My horse won't stop yanking on the lead rope! - Page 3
   

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My horse won't stop yanking on the lead rope!

This is a discussion on My horse won't stop yanking on the lead rope! within the Horse Training forums, part of the Training Horses category

     
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        01-22-2010, 10:45 PM
      #21
    Weanling
    I guess I have had different luck. Its fine for everyone to think their own way. I was just stating my opinion. I personally have had luck with many horses like this and stud chains. Its all in how you deal with the situation. Just my opinion. Whatever you chose to do I wish you the best of luck with it!
         
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        01-23-2010, 12:21 PM
      #22
    Banned
    Chasin,

    Thanks for explaining your thinking and continuing the conversation.

    I think this is the problem with trying to diagnose training problems over an internet connection without seeing the actual horse. My impression of the horse based on the OP's description is very different than yours, and whose to say whose is correct?

    If the horse is just simply lazy and lugs behind and makes you tow it when you lead it, then a chain shank under the chin can be part of the solution. With that horse, I'd also do some basic reschooling using a long wand or dressage whip and get it to walk on and stay up with me. I also sometimes used a chain under the chin as part of the rig when ponying another horse, in order to keep my arms the same length.

    However, the OPs descripition of the horse really makes me believe that the horse is fearful. And therefore, I'd be reluctant to have her run backwards, hit the chain, even one under the chin, and convince herself that she was right to be terrified in the first place. So I'm inclined to agree with the posters that advised groundwork and reassurance.

    The other piece that I will agree with you on, though, is that a horse like this needs a *confident* handler that communicates clearly that they're the alpha. If you give a fearful horse a nervous or timid handler, they quickly become convinced that there's a cougar behind every tree. A no-nonsense, zero tolerance "We're walking here now because I say so" might very well work; I just wouldn't add the chain.
         
        01-23-2010, 09:10 PM
      #23
    Weanling
    Quote:
    Originally Posted by maura    
    chasin,

    Thanks for explaining your thinking and continuing the conversation.

    I think this is the problem with trying to diagnose training problems over an internet connection without seeing the actual horse. My impression of the horse based on the OP's description is very different than yours, and whose to say whose is correct?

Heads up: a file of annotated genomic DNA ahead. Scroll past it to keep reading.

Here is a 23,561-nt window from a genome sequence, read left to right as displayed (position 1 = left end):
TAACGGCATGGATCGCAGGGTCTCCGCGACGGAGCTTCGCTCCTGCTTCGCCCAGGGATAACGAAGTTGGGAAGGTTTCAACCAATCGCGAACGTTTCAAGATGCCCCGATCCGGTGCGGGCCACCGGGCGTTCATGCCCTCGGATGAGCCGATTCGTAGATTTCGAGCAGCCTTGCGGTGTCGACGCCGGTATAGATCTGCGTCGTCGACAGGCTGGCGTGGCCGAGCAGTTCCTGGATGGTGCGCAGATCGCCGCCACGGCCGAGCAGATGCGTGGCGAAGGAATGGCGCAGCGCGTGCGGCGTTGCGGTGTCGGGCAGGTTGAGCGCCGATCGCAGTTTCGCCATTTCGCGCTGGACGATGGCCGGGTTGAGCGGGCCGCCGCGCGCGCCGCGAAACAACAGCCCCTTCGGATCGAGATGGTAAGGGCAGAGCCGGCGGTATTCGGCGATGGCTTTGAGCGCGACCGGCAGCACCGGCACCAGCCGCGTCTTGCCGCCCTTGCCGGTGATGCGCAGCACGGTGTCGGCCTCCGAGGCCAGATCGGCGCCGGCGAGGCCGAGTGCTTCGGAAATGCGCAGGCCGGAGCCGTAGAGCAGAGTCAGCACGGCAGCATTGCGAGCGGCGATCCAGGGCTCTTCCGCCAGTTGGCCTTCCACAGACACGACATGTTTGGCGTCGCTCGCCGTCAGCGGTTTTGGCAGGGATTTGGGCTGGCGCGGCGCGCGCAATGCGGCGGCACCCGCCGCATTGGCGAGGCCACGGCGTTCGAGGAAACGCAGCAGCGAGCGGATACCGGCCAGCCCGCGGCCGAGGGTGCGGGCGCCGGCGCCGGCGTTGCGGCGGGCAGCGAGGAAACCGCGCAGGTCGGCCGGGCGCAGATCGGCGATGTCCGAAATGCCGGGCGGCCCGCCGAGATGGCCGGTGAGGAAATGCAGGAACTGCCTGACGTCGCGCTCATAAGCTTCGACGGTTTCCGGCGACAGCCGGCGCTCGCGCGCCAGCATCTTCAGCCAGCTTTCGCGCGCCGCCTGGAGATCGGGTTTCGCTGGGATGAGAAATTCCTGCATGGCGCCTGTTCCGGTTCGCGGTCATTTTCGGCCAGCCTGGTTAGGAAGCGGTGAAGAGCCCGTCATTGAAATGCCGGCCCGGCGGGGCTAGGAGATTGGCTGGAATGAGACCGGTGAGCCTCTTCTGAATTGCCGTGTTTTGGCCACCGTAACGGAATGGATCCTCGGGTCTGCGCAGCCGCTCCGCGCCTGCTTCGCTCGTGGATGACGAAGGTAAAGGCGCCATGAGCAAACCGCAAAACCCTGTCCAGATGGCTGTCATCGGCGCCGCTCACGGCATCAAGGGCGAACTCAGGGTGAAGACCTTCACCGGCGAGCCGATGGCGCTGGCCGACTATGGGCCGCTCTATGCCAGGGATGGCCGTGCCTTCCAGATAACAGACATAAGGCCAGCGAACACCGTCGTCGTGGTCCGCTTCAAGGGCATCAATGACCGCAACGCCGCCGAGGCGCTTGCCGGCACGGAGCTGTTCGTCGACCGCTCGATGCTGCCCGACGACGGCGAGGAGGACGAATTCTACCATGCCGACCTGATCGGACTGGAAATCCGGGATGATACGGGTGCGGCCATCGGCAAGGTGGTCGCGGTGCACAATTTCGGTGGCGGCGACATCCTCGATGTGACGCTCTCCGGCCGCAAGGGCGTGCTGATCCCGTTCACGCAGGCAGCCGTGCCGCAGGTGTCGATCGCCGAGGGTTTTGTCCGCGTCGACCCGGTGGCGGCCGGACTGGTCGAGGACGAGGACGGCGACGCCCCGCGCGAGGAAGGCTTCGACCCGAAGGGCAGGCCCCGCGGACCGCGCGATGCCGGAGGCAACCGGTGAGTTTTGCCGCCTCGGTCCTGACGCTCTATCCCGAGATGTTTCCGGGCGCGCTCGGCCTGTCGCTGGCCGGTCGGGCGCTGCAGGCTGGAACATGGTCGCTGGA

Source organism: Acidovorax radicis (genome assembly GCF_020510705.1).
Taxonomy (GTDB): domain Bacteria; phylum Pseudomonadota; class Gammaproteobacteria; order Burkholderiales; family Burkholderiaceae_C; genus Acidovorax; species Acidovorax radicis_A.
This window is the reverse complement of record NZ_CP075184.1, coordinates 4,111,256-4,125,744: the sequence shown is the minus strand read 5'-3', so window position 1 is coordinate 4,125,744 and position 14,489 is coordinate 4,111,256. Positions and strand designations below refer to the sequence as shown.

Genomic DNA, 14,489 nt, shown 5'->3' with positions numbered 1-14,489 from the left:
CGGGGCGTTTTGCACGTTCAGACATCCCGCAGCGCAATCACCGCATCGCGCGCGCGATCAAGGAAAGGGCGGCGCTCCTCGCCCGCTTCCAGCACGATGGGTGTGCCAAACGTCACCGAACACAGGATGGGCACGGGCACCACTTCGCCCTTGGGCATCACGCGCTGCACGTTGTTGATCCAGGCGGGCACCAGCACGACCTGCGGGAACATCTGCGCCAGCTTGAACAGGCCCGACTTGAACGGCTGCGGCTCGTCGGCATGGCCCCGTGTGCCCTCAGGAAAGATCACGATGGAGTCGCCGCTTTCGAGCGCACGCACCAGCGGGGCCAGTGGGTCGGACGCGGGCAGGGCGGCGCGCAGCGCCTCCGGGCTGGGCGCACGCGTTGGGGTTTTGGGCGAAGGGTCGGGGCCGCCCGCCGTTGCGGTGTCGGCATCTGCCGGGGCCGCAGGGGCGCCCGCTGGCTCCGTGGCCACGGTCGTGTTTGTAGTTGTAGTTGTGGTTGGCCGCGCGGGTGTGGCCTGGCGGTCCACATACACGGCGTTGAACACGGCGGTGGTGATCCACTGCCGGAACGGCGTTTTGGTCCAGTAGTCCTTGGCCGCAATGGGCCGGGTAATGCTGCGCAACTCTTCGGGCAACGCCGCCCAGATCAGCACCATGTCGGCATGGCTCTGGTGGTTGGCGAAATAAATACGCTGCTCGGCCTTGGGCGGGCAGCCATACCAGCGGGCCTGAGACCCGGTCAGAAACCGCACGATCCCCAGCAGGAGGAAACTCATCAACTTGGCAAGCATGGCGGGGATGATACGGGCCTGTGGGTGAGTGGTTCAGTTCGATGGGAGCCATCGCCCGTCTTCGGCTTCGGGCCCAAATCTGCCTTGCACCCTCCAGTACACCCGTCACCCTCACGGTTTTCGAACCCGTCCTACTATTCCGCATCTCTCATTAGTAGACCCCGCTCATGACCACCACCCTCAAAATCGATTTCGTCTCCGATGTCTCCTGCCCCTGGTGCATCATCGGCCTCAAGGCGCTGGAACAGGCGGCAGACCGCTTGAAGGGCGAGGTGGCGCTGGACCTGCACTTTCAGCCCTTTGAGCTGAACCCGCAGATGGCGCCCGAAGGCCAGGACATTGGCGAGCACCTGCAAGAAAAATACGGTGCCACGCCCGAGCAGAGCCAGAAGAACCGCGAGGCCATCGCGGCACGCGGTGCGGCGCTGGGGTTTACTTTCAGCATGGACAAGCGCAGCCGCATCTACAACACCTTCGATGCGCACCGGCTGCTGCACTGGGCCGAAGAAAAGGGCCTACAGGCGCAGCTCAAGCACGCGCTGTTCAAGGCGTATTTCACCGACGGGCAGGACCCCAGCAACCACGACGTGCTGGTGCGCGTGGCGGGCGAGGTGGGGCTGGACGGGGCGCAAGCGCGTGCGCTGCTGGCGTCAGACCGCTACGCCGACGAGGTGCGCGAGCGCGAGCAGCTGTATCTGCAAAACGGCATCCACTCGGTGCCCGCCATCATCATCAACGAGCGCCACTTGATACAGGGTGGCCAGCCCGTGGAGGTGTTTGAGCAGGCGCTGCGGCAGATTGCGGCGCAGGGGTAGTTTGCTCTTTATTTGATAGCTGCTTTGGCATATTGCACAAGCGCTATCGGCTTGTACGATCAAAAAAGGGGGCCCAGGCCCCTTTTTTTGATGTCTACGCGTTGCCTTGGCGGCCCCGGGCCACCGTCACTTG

If the horse is just simply lazy and lugs behind and makes you tow it when you lead it, then a chain shank under the chin can be part of the solution. With that horse, I'd also do some basic reschooling using a long wand or dressage whip and get it to walk on and stay up with me. I also sometimes used a chain under the chin as part of the rig when ponying another horse, in order to keep my arms the same length.

    However, the OPs descripition of the horse really makes me believe that the horse is fearful. And therefore, I'd be reluctant to have her run backwards, hit the chain, even one under the chin, and convince herself that she was right to be terrified in the first place. So I'm inclined to agree with the posters that advised groundwork and reassurance.

    The other piece that I will agree with you on, though, is that a horse like this needs a *confident* handler that communicates clearly that they're the alpha. If you give a fearful horse a nervous or timid handler, they quickly become convinced that there's a cougar behind every tree. A no-nonsense, zero tolerance "We're walking here now because I say so" might very well work; I just wouldn't add the chain.

    I agree with everything you said. Thanks for being nice about it too :). I appreciate that. I guess I am just bad at talking online. I think its easier in person. The chain isn't to scare the horse but to say "Hey, look at me. Listen here." Not to try and scare the horse.
         
        01-25-2010, 09:25 AM
      #24
    Foal
    I've been working with her. What helps the most is to keep her busy moving. And keeping her eyes on me. When she does it, I allow her to calm down, then I make her back up for a long time until she ends up backing over the thing she was afraid of in the first place. Thanks everyone for the helpful suggestions.
         

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